Caol Ila was founded in 1846 by Hector Henderson near Port Askaig. The name is Gaelic for ‘Sound of Islay’, the body of water between Islay and Jura which the distillery overlooks. The early years were tough but Caol Ila was eventually acquired by blending company Bulloch Lade in 1857. Significant improvements were made to the facilities, including the addition of it’s own pier, allowing steam ships and puffers to load and unload onsite.
The Puffer ships proved a vital lifeline to Islay and many other hebridean islands. These were small, coal-fired cargo ships that ran from the clyde in Glasgow. At one point there were more than 20 builders, most of which were on the Forth and Clyde canal at Kirkintilloch and Maryhill. As well as providing a service to the islands, these little ships proved themselves invaluable in the First World War, servicing warships at Scapa Flow.
The Puffer service to the islands continued right up until 1993, when the government removed subsidies, at which point the shipping companies could no longer compete with road transport and new ferry services. Today the Puffers are remembered fondly and immortalised in the short stories of Neil Munro featuring the adventures of Para Handy and his trusty Puffer, The Vital Spark.
As for Caol Ila, it is now owned by Diageo and is the largest whisky producer on Islay, by quite some margin. In fact, Kilchoman Distillery produces in one year what Caol Ila can churn out in a week. The spirit produced here has mostly been used for blends, especially Diageo’s Johnnie Walker range. The house style is smokey and coastal but once a year they produce an unpeated malt, in a traditional highland style. Again, this is mostly for the benefit of blends but is occasionally available as a single malt as well.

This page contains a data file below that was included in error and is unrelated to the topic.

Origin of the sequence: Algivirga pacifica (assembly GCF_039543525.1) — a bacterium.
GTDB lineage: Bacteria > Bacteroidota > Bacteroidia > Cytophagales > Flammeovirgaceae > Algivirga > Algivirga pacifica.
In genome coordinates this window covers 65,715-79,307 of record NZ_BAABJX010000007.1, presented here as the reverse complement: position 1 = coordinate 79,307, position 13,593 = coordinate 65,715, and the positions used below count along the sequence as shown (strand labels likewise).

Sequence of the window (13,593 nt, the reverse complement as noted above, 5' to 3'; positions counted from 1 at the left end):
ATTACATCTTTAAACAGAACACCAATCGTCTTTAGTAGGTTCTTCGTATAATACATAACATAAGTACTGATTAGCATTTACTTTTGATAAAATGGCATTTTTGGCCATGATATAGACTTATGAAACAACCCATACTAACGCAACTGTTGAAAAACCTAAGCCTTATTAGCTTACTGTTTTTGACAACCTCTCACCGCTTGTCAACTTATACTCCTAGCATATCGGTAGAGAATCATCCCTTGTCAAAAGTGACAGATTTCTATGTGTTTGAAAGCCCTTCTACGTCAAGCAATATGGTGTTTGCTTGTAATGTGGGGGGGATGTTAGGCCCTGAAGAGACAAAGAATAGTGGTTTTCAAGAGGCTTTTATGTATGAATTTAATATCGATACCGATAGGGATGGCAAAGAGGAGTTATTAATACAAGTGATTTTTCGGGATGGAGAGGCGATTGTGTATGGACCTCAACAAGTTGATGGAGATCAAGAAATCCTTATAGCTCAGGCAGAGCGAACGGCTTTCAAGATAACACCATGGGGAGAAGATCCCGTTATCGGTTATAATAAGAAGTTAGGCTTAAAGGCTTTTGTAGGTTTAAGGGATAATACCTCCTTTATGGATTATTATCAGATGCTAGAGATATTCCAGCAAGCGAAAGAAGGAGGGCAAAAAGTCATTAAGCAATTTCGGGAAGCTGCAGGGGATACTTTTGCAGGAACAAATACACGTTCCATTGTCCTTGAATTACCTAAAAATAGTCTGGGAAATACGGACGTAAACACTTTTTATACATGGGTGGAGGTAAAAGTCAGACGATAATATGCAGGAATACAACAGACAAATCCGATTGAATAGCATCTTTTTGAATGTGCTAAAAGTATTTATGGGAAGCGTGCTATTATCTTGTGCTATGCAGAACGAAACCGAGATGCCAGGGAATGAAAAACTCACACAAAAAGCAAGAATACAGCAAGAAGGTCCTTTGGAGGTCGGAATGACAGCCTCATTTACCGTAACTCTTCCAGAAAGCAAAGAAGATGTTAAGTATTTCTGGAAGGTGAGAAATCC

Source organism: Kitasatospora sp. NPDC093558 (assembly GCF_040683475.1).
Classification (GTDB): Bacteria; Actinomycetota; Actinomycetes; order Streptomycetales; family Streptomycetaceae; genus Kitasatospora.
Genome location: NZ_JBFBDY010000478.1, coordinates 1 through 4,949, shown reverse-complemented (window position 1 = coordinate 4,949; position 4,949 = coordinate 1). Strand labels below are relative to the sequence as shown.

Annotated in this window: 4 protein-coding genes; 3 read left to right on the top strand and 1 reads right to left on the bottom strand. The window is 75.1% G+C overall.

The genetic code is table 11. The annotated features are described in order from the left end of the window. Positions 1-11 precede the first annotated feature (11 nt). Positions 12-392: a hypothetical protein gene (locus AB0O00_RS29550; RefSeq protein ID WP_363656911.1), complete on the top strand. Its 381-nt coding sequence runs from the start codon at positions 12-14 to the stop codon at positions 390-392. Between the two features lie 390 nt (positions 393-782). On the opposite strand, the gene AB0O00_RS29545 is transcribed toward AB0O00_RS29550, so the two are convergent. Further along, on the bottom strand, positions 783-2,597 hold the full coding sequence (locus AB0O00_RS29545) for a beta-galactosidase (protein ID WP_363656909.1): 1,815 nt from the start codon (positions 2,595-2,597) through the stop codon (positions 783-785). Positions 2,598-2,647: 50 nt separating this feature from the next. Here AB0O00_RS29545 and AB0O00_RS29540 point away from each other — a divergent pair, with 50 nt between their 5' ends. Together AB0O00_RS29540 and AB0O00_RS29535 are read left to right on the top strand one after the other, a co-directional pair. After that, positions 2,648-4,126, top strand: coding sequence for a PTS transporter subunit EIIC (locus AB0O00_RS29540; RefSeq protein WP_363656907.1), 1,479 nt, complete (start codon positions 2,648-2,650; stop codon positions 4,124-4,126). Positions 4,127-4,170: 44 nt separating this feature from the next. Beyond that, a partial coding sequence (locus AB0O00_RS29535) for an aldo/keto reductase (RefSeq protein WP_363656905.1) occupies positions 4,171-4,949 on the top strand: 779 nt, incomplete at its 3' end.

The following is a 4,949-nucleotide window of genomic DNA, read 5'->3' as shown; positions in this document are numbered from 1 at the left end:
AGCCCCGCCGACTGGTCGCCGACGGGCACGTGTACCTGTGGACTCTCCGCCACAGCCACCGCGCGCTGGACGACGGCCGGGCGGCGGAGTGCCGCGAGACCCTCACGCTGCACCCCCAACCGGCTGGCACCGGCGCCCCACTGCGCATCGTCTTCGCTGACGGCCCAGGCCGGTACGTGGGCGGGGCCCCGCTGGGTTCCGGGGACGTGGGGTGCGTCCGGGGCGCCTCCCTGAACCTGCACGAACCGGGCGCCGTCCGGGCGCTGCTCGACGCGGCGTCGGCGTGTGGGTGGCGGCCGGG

The flagship expression is 12 years old and first appeared in 2002. Prior to this, single malt drinkers could only find Caol Ila amongst the releases of independent bottlers. Today, however, it is readily available and reasonably priced.
There’s no mistaking the provenance when you nose it… Islay leaps out of the glass at you with Smoke, Charcoal and Ash backed up by some Salty Sea Air and Creamy Vanilla and Lemon. On the palate there are notes of Vanilla, Brine, White Pepper and Werther’s Originals Boiled Sweets, all wrapped in a blanket of medicinal Peat Smoke.
The Scores: About the Scores…
Smell: 17 / 20. I’m a sucker for an Islay on the nose and will always be seduced by that smokey, seaside character.
Taste: 16 / 20. Perhaps not quite as strong on the palate as on the nose but still a big, smokey mouthfull with a great oily texture.
Value for Money: 8 / 10. Should be somewhere around £35 – £40 which is reasonable, in the days of no age statement malts, for a 12 year old whisky from Islay.
Overall: 41 / 50. Maybe it’s not one of the most fashionable drams from Islay but Caol Ila produces a very accomplished whisky in it’s own right and fans of peat smoke should ensure they get to know it.